Photograph by Efrat Ramati
The Yatir Research site was set up in 2000 at the center of the Yatir Forest, a 2,800 ha afforestation system of mainly P. halepensis trees, and is located at the limit of the Mediterranean region and at the northern edge of the Negev desert (31° 20’ N; 35° 3’ E; elevation 600 to 800 meters above sea level). Most of the area was planted during the years 1965-69. The forest is distinct from the surroundings non-forested shrubland, as can be easily identified in the satellite image below.
A research tower was setup at the center of the forest as the driest forest site in about 600 cooperative research sites under the umbrella of the global FLUXNET project, and is the southernmost site among the CarboEurope sites.
♦ The forest and its activities were profiled in the March 2013 issue of Fluxletter.
♦ It has also been noted as a special project by the Keren Kayemeth Leisrael, the Jewish National Fund.
The Yatir forest consists mainly Pinus halepensis trees (>90%), and after several thinning cycles the forest density today is ~ 300 trees/ha. The leaf area index (LAI) is about 1.7, with a range of about ±0.3 over the seasonal cycle and interannually; tree height is about 10 m, and mean stem diameter at breast height (DBH) of 17 cm. The main photosynthetic activity and stems incrementing period in the forest is from December to May; in contrast, buds-burst is in mid March and leaf development continues until October. Understory vegetation consists of dwarf shrubs, herbaceous species, biological crust and annuals, all of which constitute only a minor portion of the total ecosystem biomass. The forest is growing on about 0.20-1 m deep light Rendzina soil above chalk and limestone, with clay to sandy-clay-loam texture.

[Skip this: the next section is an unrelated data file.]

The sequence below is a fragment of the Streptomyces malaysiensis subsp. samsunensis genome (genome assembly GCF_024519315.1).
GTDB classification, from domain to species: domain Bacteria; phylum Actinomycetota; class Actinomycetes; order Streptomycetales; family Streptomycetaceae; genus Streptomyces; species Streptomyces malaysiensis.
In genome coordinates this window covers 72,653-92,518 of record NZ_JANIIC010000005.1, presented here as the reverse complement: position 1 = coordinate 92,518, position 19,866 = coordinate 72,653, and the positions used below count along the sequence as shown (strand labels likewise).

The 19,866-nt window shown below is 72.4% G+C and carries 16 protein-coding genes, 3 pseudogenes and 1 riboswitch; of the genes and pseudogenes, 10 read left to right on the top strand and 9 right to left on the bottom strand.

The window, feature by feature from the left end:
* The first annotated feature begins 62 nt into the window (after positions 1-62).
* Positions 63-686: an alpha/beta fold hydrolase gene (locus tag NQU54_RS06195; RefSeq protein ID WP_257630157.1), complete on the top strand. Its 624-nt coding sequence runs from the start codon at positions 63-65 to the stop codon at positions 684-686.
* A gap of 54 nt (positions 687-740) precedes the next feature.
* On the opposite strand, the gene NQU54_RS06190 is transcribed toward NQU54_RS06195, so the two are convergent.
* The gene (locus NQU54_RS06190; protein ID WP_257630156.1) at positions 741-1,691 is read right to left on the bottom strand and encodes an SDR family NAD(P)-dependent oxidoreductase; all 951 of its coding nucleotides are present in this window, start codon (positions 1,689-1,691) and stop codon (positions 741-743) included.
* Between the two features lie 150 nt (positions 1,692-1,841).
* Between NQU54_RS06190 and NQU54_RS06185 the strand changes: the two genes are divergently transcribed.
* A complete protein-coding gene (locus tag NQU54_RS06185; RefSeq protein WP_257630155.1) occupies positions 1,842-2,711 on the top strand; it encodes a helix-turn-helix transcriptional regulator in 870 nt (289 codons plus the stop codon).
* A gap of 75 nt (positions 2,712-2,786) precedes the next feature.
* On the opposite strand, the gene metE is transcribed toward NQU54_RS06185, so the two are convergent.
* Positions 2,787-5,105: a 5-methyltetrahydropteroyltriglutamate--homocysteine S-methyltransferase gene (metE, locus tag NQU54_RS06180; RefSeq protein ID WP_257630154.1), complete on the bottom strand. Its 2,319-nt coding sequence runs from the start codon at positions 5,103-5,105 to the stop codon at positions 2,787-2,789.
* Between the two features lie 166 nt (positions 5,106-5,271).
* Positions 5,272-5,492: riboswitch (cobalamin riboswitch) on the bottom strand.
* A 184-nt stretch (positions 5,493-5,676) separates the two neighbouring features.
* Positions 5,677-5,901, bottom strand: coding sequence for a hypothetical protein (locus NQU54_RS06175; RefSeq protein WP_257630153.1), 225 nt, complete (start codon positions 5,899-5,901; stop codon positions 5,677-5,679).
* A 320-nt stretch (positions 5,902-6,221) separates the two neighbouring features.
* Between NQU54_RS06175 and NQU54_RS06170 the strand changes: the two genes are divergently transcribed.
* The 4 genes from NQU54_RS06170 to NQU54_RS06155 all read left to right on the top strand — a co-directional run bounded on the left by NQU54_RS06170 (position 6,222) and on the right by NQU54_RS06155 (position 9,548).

Fluxes of CO2 in Yatir: Net ecosystem CO2 exchange (NEE); Gross primary production (GPP); Ecosystem respiration (Re). Note that negative values indicate uptake from the atmosphere into the forest biomass. Positive values indicate release of CO2 (for example by respiration) from the forest into the atmosphere.
Volcani et al. (2005) Forest Ecol. Manag. 215: 239-250.
Variations in meteorological conditions, both at the seasonal and inter-annual time scales, have a significant effects on the forest functioning: Satellite vegetation index (Normalized Difference Vegetation Index; NDVI) during the rainy (January) and dry (May) seasons during wet year (1995) and drought year (2000) show mainly the dramatic changes in the level of forest photosynthetic activity.
Prof. Dan Yakir’s research is supported by the Cathy Wills and Robert Lewis Program in Environmental Science.